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    Angola Maps

    All maps are filled with detail, including minor tracks and coordinates that can be used with any GPS receiver where the user can add a longitude and a latitude position.

    PDF Map

    • Easy to open on any device
    • Useful self-drive information such as fuel points and coordinates of intersections.
    • Includes points of interest such as Kalandula Waterfall and the Black Rocks of Pungo Andongo
    • Contains many minor roads and tracks
    • Distances between points
    • Practical, user-friendly scale 

    Paper Map

    • Easy to read in a vehicle
    • Useful self-drive information such as fuel points and coordinates of intersections.
    • Includes points of interest such as Kalandula Waterfall and the Black Rocks of Pungo Andongo
    • Contains many minor roads and tracks
    • Distances between points
    • Practical, user-friendly scale.

     


    At last there is an updated map for this exciting and rapidly changing country. Our 3rd edition Angola map is filled with up-to-date information for the self-drive traveller such as GPS coordinates for important intersections, highways and secondary roads, 4×4 tracks, fuel points, towns, distances, national parks, border posts and more.

    Angola has been off the tourist map for a long time, due to the civil war that ravaged the country between 1975 and 2002. Before this war however, the country was embroiled in a thirteen year long ‘war of independence’ against Portugal – its old colonial power. Such a long period of conflict has left its mark on the country, with the reminders of war still being all too evident.  However, since 2002 the country has come a long way. It has made huge efforts in improving or rehabilitating its infrastructure, notably its roads and railways networks. Thousands of miles of roadway are now open. The country is also continuing in its effort to clear landmines left over from the war. These still present a danger in certain areas and so its best not to venture off the beaten track yet – unless otherwise informed by a reliable source.

    Revenue from Angola’s vast oil reserves have helped to grow the country’s economy into one of Africa’s largest in a relatively short period of time. With this growth has come increasing numbers of tourists interested in ‘rediscovering’ this beautiful country that was for so long ‘off-limits’.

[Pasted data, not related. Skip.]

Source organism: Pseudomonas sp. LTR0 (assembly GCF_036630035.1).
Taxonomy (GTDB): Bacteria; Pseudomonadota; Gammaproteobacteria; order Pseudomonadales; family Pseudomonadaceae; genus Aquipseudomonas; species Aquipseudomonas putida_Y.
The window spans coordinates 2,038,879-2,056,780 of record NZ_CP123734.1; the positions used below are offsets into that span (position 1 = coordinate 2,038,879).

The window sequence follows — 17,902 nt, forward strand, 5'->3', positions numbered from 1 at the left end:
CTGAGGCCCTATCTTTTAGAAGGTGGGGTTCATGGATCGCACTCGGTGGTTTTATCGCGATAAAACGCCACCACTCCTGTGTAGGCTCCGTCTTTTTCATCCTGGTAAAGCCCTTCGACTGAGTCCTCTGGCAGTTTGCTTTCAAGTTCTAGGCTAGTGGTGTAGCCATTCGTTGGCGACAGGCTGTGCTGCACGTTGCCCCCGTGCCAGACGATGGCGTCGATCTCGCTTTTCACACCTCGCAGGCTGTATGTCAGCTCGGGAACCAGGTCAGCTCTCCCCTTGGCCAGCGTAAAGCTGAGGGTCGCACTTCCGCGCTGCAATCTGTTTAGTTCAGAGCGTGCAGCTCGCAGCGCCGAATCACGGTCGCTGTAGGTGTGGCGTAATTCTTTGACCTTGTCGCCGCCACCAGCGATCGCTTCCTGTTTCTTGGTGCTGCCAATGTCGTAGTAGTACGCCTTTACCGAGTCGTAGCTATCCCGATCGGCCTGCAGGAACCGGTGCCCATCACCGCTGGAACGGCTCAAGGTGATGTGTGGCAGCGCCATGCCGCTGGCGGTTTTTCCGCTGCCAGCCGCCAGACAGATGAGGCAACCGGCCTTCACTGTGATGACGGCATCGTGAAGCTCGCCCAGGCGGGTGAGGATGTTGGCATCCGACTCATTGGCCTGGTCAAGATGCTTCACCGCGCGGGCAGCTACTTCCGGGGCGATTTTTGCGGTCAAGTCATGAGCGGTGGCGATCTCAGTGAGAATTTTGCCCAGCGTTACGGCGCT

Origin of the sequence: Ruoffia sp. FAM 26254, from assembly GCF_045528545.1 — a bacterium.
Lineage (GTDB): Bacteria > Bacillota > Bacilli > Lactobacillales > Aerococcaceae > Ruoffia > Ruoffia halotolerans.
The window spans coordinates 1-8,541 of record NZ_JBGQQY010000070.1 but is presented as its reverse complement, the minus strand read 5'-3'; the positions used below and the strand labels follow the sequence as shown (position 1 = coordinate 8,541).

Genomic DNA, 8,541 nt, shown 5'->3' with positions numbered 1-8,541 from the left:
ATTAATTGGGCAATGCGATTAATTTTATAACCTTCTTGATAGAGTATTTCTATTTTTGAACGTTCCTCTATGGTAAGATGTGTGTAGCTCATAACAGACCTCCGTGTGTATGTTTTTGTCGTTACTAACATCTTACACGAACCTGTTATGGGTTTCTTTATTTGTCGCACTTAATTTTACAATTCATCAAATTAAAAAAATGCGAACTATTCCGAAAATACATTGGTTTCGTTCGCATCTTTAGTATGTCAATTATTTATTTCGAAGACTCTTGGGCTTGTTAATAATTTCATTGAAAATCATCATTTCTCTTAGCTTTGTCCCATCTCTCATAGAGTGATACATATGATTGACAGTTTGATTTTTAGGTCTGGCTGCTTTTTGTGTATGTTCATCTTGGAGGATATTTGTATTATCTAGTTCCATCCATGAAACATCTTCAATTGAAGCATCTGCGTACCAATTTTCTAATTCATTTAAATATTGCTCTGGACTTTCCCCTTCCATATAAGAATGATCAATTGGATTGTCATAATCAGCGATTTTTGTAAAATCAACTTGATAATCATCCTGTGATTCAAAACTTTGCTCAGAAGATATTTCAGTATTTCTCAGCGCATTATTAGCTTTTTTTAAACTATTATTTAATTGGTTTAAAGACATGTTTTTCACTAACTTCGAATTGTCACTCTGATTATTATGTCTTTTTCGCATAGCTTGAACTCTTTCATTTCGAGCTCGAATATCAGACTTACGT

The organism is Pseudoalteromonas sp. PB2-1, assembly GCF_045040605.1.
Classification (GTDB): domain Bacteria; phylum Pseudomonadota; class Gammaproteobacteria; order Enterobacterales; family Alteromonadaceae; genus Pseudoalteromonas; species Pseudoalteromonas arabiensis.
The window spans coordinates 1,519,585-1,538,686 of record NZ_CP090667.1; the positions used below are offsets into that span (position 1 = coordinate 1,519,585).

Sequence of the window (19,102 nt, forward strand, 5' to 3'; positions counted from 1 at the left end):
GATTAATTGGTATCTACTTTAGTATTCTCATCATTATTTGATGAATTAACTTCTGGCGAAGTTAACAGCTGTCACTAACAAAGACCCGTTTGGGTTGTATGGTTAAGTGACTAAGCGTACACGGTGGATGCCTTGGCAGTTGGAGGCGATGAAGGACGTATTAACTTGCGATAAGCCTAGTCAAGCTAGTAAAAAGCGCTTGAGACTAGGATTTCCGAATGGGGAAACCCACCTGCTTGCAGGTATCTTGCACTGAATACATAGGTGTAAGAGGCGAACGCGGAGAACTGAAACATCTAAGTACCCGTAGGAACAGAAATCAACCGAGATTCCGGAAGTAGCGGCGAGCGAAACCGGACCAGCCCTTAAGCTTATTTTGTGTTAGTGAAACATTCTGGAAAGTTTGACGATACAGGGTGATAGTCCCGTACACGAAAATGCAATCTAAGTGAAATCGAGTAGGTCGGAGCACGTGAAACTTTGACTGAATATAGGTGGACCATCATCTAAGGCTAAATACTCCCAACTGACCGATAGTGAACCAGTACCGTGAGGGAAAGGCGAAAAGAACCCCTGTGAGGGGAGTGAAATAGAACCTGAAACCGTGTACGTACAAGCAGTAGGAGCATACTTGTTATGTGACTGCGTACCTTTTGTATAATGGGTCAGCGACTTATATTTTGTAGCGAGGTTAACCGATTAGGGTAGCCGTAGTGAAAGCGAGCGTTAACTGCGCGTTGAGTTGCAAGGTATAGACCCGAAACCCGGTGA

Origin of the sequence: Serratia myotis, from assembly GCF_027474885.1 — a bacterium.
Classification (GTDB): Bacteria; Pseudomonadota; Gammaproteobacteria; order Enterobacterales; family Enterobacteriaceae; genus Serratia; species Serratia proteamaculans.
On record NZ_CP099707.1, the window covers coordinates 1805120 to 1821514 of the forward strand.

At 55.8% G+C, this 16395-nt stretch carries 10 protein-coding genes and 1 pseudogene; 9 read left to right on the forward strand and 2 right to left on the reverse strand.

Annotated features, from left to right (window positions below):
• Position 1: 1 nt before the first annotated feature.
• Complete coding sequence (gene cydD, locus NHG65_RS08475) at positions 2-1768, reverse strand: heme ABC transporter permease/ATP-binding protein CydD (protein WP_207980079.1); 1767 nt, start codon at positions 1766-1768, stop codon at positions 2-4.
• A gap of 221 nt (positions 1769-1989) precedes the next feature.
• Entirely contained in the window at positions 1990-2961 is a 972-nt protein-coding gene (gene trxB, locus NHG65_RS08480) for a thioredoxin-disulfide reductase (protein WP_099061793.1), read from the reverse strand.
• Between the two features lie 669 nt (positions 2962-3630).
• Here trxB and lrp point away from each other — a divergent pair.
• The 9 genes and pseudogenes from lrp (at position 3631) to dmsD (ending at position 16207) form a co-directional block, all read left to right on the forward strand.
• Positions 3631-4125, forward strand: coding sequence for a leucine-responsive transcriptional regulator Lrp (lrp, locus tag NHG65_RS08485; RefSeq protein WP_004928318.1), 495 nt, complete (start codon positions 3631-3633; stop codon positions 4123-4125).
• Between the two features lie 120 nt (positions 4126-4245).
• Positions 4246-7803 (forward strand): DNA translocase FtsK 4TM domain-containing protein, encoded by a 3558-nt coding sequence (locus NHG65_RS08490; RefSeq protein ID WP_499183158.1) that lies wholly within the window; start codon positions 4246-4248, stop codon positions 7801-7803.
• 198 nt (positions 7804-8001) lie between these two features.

So, whether you want to experience Luanda – the country’s capital city notoriously known as Africa’s most expensive city – see the spectacular 100-meter high Kalandula waterfalls, visit the Black Rocks of Pungo Andongo, drive between the Namibe desert and the lush highlands via the magnificent Leba Pass, or visit Kissama National Park, then this map is a great companion for you.

     

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    PDF Map

    • Easy to open on any device
    • Useful self-drive information such as fuel points and coordinates of intersections.
    • Includes points of interest such as Kalandula Waterfall and the Black Rocks of Pungo Andongo
    • Contains many minor roads and tracks
    • Distances between points
    • Practical, user-friendly scale 

    Paper Map

    • Easy to read in a vehicle
    • Useful self-drive information such as fuel points and coordinates of intersections.
    • Includes points of interest such as Kalandula Waterfall and the Black Rocks of Pungo Andongo
    • Contains many minor roads and tracks
    • Distances between points
    • Practical, user-friendly scale.

     


    At last there is an updated map for this exciting and rapidly changing country. Our 3rd edition Angola map is filled with up-to-date information for the self-drive traveller such as GPS coordinates for important intersections, highways and secondary roads, 4×4 tracks, fuel points, towns, distances, national parks, border posts and more.

    Angola has been off the tourist map for a long time, due to the civil war that ravaged the country between 1975 and 2002. Before this war however, the country was embroiled in a thirteen year long ‘war of independence’ against Portugal – its old colonial power. Such a long period of conflict has left its mark on the country, with the reminders of war still being all too evident.  However, since 2002 the country has come a long way. It has made huge efforts in improving or rehabilitating its infrastructure, notably its roads and railways networks. Thousands of miles of roadway are now open. The country is also continuing in its effort to clear landmines left over from the war. These still present a danger in certain areas and so its best not to venture off the beaten track yet – unless otherwise informed by a reliable source.

    Revenue from Angola’s vast oil reserves have helped to grow the country’s economy into one of Africa’s largest in a relatively short period of time. With this growth has come increasing numbers of tourists interested in ‘rediscovering’ this beautiful country that was for so long ‘off-limits’.

     So, whether you want to experience Luanda – the country’s capital city notoriously known as Africa’s most expensive city – see the spectacular 100-meter high Kalandula waterfalls, visit the Black Rocks of Pungo Andongo, drive between the Namibe desert and the lush highlands via the magnificent Leba Pass, or visit Kissama National Park, then this map is a great companion for you.

     

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